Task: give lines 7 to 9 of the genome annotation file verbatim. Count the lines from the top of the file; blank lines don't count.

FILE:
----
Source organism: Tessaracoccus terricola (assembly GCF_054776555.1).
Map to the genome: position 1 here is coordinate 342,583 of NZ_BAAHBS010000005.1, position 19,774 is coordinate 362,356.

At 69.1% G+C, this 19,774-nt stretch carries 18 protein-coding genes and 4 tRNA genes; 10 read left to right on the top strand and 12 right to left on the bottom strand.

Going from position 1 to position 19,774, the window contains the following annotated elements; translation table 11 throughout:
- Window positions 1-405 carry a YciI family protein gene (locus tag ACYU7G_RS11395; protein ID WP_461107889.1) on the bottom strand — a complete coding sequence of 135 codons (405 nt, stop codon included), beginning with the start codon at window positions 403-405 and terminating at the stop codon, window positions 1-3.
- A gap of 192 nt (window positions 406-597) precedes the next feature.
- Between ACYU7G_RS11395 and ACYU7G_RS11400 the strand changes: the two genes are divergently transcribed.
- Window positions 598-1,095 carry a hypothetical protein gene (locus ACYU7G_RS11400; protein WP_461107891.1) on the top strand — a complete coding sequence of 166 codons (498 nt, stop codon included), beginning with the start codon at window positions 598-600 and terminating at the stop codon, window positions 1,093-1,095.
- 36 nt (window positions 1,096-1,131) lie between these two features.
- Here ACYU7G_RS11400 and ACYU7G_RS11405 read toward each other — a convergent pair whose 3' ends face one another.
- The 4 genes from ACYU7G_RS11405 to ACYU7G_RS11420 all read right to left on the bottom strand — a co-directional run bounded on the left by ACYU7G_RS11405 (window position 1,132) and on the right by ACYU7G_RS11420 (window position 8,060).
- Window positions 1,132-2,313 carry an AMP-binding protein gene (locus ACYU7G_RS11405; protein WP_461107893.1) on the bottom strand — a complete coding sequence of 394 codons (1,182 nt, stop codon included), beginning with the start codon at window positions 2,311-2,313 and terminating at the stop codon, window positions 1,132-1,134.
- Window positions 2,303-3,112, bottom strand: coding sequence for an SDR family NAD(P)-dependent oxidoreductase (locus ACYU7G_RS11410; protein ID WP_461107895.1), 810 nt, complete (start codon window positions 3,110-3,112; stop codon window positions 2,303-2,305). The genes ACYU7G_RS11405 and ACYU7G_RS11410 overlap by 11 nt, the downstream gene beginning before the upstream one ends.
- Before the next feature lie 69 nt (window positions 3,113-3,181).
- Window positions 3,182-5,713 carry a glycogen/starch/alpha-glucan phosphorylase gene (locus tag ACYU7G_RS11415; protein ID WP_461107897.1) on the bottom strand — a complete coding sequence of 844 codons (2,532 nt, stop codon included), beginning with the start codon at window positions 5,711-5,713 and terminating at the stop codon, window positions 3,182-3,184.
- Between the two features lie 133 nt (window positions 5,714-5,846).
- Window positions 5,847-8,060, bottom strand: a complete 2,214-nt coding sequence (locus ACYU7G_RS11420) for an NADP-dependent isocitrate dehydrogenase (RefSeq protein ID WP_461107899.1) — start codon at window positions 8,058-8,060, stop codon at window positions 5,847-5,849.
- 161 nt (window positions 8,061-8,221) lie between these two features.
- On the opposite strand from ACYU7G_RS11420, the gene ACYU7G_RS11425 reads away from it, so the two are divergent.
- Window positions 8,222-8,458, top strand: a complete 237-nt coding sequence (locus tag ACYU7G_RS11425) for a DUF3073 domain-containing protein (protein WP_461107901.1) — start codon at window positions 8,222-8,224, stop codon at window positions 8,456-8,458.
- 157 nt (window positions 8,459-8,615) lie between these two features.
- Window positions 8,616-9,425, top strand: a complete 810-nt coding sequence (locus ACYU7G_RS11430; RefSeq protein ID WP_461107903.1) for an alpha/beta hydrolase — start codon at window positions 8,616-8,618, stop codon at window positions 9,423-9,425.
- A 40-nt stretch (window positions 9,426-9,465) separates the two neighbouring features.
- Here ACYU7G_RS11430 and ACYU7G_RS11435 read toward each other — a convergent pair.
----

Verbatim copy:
- Between ACYU7G_RS11395 and ACYU7G_RS11400 the strand changes: the two genes are divergently transcribed.
- Window positions 598-1,095 carry a hypothetical protein gene (locus ACYU7G_RS11400; protein WP_461107891.1) on the top strand — a complete coding sequence of 166 codons (498 nt, stop codon included), beginning with the start codon at window positions 598-600 and terminating at the stop codon, window positions 1,093-1,095.
- 36 nt (window positions 1,096-1,131) lie between these two features.